Australia Mining Stocks Have Never Mattered Less After Slump

  • Commodity producers make up smallest share of market on record
  • BHP dethroned as nation's biggest stock by Commonwealth Bank

Australia’s stock market was once synonymous with raw materials. Not anymore.

Commodity producers and the companies that service them made up less than 14 percent of the benchmark S&P/ASX 200 Index on Tuesday, the smallest share in data going back to 2002. In 2008, material shares comprised almost one third of the gauge. BHP Billiton Ltd.’s market value is now about A$5 billion ($3.5 billion) less than that of Commonwealth Bank of Australia. At its peak seven years ago, the mining company was more than A$200 billion bigger.

Mining companies sank in Sydney on Tuesday as Glencore Plc’s stock-price collapse highlighted the threat of sliding commodity prices amid China’s economic slowdown. Investors are questioning global growth forecasts as the Federal Reserve prepares to lift U.S. interest rates, which will push up the dollar and further weigh on commodities, according to money manager Angus Gluskie.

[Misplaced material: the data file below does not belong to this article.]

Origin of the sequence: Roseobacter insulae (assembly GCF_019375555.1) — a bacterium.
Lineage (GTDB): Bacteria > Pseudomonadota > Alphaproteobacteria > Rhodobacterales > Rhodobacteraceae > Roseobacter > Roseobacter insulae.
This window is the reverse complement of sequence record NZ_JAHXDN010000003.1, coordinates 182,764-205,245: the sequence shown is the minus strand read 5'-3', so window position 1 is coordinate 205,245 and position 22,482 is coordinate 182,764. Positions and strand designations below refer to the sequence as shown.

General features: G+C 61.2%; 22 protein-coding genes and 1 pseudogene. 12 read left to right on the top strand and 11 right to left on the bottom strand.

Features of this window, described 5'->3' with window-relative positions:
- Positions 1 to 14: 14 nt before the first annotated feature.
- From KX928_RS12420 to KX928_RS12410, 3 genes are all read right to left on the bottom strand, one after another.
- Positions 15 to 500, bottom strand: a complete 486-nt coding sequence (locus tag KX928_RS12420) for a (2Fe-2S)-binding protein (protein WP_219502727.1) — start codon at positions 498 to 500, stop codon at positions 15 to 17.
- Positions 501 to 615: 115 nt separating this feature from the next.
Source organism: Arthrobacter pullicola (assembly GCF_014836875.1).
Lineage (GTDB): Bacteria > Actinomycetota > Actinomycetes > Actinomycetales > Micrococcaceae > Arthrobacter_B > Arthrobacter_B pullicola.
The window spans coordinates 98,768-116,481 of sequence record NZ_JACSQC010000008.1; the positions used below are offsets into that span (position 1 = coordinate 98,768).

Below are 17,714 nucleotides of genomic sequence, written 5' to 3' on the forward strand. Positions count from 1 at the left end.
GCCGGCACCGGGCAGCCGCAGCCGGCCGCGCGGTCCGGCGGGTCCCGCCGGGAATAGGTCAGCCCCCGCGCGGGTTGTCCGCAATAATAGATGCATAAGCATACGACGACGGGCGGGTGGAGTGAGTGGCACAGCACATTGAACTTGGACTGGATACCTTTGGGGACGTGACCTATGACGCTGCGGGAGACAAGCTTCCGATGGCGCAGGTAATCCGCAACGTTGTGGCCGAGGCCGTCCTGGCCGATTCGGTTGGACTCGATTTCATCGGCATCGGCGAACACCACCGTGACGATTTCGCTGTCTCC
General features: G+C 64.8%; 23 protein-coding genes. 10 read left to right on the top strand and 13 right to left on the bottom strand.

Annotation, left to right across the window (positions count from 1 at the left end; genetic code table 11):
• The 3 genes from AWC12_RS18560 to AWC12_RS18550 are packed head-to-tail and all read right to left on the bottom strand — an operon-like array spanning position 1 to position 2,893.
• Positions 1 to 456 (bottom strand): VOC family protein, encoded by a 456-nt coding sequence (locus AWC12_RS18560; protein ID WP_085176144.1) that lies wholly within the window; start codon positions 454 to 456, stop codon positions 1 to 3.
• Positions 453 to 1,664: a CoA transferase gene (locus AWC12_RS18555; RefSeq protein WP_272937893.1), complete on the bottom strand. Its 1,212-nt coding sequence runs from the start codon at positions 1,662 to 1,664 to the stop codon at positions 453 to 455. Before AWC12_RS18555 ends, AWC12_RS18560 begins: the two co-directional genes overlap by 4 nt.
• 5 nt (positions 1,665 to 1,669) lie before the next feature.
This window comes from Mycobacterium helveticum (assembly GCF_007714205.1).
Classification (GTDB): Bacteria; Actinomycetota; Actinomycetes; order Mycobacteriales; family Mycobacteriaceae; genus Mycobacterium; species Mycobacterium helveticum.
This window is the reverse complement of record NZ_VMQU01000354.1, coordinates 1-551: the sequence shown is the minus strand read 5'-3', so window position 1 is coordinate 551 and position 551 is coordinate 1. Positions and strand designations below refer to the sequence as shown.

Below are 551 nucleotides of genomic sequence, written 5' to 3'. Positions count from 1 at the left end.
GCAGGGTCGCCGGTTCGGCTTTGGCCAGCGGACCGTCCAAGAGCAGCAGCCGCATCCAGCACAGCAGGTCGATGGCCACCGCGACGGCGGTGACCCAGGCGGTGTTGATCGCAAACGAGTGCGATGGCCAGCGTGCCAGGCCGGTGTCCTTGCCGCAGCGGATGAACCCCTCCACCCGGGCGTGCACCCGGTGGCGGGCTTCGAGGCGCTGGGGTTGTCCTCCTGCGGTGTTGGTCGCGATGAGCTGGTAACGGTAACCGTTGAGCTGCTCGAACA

“We are staying away at this stage,” said Gluskie, a managing director who oversees $550 million at White Funds Management Pty Ltd. in Sydney. “They are cyclical assets and in the peak period, the percentage of the market that they made up was inflated. Now we’re coming back to the other extreme and somewhere in the middle is probably the longer-term average.”

The world’s two biggest mining companies, BHP Billiton Ltd. and Rio Tinto Group, tumbled 6.7 percent and 4.6 percent, respectively, in Sydney. Still, financial firms make up the largest share of Australia’s stock market. That proportion has steadily risen since 2008 as the commodity component has decreased, and now stands at 47 percent. Financials make up 21 percent of the MSCI World Index and materials firms 4.4 percent.

Stock Slump

The S&P/ASX 200 fell 3.8 percent in Sydney Tuesday. The measure has tumbled 18 percent since reaching a seven-year high in April, while the gauge of material stocks is down 25 percent from a March peak.

“It’s not just China but people’s growth forecasts for the world are continuing to nudge down,” Gluskie said. “With the resource space it’s a bit of a realization that there are some ongoing factors that’ll work against it. People are adjusting to that in their thinking and maybe some investors had been a bit blasé in the lead up.”

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